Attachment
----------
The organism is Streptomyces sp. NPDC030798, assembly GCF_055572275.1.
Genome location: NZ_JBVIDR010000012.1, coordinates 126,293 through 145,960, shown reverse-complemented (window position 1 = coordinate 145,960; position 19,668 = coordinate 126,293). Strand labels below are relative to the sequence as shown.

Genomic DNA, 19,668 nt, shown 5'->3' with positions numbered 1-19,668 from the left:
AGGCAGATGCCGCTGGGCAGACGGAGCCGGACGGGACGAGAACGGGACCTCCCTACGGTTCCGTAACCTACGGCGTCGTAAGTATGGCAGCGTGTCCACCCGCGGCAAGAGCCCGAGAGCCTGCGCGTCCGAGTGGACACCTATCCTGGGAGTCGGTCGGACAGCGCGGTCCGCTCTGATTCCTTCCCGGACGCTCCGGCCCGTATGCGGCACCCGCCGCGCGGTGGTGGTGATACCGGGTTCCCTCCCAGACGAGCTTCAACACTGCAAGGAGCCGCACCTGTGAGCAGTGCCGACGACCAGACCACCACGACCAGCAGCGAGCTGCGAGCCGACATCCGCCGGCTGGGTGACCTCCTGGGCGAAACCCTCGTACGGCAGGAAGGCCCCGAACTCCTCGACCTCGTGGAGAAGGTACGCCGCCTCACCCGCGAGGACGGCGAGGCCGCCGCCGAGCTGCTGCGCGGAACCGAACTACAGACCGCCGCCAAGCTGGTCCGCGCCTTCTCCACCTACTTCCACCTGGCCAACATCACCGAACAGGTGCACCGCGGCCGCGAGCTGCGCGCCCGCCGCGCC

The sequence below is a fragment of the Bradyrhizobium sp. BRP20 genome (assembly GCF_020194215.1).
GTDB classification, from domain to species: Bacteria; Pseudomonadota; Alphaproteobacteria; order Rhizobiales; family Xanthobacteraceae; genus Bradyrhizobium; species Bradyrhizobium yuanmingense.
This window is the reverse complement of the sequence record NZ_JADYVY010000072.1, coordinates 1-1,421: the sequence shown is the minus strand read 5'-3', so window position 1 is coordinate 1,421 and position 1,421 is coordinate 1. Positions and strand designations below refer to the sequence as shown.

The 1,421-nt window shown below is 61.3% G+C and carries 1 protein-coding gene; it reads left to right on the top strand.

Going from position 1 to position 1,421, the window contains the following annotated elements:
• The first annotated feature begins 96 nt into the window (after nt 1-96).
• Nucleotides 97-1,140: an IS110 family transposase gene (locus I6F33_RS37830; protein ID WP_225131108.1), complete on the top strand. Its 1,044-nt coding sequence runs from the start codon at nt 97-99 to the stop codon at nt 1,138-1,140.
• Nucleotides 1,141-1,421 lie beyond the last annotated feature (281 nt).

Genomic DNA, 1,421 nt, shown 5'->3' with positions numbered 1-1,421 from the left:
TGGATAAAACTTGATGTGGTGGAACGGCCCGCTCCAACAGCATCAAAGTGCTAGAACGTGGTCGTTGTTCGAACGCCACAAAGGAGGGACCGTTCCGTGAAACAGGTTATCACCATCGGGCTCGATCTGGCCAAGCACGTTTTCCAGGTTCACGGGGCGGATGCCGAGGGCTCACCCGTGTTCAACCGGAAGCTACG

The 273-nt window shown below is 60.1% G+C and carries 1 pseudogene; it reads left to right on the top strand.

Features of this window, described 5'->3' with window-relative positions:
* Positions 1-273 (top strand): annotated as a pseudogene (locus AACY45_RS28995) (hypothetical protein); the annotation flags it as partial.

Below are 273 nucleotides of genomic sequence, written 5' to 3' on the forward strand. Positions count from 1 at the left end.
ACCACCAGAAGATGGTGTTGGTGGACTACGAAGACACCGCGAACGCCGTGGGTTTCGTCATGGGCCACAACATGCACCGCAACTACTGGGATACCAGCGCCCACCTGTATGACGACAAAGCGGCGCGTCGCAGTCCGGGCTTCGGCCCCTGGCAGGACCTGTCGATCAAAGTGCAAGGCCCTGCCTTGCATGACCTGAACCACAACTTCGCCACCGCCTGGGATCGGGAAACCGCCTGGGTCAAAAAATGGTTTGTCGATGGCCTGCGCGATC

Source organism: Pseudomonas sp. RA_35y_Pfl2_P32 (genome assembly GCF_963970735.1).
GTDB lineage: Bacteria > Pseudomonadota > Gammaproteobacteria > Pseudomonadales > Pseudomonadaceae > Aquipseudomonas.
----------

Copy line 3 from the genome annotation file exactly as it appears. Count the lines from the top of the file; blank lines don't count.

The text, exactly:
Genomic DNA, 19,668 nt, shown 5'->3' with positions numbered 1-19,668 from the left: